The Walrus (Odobenus rosmarus) has been separated into two subspecies; the Atlantic Walrus (O. rosmarus rosmarus) and the Pacific Walrus (O. rosmarus divergens). The Atlantic Walrus can be found on the coastal regions of Northeastern Canada and Greenland whereas the Pacific Walrus is found in the Bering, Laptev and the Chukchi Sea. Walruses are normally found in fairly shallow waters of not more than 80m deep. As walruses prefer snow covered moving pack ice or ice floes to rest on and give birth to their offspring, it has been shown that their migration patterns follow the pack ice, although the migration patterns of the Atlantic Walrus does not seem to be as clear as that of the Pacific Walrus which resides in the Bering Sea during the winter and the Chukchi Sea during the summer. They live in regions where the air temperature ranges from -15°C to +5°C and spend about two thirds of their life in water; they therefore have a very thick layer of blubber. They can dive up to 380m but they rarely do as they prefer to feed in shallower water of around 80m and can remain submerged for as long as half an hour. The ability to dive to 380m deep can sometimes be useful to avoid predators such as polar bears.

They are clearly distinguishable with their ivory tusks which can be up to 3.3 feet long in males and 2 feet in females. These tusks are the upper canines of the Walrus and can be used for fighting amongst males. Walruses squirt water from their mouth and use their tusks to stir up the sea bed to uncover food as well as using their vibrissae to identify prey. They commonly feed on prey that can be found by the sea floor such as clams and mussels. There are also a few seal eating Walruses which prey on Bearded and Ringed seals.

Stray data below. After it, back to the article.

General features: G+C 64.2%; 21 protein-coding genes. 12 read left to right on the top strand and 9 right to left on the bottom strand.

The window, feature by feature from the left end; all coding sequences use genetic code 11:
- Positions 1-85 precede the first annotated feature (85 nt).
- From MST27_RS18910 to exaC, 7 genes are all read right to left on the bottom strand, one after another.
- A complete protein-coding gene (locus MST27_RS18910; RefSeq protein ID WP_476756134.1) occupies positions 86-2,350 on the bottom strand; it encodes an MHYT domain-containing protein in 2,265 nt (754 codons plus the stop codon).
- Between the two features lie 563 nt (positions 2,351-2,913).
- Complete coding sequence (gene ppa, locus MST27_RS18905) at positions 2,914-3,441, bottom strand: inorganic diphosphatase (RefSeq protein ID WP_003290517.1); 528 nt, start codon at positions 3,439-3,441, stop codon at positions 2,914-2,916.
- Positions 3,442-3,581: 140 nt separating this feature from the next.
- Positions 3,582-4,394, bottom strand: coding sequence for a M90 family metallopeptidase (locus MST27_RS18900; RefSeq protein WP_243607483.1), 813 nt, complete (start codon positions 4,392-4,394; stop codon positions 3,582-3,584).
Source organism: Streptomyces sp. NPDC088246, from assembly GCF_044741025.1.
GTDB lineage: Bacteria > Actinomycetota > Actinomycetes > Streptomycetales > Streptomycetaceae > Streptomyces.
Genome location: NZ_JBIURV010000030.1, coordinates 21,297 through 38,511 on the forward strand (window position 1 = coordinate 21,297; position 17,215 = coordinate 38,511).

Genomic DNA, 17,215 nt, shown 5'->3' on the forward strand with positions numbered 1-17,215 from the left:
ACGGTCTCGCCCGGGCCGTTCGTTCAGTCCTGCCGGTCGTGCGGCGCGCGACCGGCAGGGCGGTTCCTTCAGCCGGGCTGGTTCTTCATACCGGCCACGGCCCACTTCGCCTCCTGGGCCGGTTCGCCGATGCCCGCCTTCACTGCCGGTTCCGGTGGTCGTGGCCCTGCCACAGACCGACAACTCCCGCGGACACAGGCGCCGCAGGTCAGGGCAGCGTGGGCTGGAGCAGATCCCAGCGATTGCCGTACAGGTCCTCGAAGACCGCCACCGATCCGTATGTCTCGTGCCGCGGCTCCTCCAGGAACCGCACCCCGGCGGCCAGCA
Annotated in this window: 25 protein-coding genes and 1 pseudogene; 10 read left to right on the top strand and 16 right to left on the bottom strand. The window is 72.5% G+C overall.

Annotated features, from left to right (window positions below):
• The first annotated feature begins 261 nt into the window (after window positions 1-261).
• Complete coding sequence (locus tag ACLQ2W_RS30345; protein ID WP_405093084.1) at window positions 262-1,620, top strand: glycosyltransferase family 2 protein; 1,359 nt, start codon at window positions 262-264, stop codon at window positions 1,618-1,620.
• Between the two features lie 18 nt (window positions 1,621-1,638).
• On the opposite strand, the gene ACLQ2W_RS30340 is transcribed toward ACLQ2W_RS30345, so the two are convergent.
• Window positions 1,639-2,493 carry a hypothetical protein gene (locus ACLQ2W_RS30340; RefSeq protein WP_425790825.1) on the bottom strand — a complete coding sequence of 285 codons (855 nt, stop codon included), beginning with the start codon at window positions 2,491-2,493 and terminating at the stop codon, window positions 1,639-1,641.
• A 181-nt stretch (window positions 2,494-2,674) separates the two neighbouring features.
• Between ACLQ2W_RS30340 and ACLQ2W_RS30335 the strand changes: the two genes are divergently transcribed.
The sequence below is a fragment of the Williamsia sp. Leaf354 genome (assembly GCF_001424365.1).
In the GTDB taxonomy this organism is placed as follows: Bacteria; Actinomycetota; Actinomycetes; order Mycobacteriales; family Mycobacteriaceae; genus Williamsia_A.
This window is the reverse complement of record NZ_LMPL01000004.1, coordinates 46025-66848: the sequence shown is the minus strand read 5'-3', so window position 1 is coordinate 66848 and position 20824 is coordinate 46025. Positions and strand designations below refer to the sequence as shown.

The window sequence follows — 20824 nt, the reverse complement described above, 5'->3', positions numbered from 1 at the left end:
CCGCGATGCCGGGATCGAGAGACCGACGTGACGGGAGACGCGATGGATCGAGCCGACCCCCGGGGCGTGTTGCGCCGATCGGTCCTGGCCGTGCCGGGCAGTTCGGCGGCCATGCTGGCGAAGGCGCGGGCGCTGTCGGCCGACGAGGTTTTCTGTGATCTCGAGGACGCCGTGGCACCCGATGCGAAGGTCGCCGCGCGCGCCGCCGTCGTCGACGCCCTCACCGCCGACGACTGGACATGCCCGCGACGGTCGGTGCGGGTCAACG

It's playing a Saxophone. How absurd. photgraph from: http://www.livbit.com/article/2008/12/04/walrus-plays-saxophone-in-turkey
Walruses give birth on pack ice during April and May. Although male Walruses become sexually mature at the age of seven years old, they do not mate until they are fully developed at around 15 years old. Females start breeding at a younger age of around five years old. When Walrus pups are born they are fairly large weighing around 45 kilograms and around 1.2m long. Unlike the other Pinniped families, lactation continues for over a year and mothers remain with their pups for another few years, sometimes as many as five years. Some suggest that this is because young Walruses have short tusks and are not able to acquire enough food on their own. Mating begins shortly after the females have given birth and the gestation period lasts up to 16 months, including a 3.5 month period of delayed implantation. Adult females give birth around once every other year; this may be even less frequent in older females.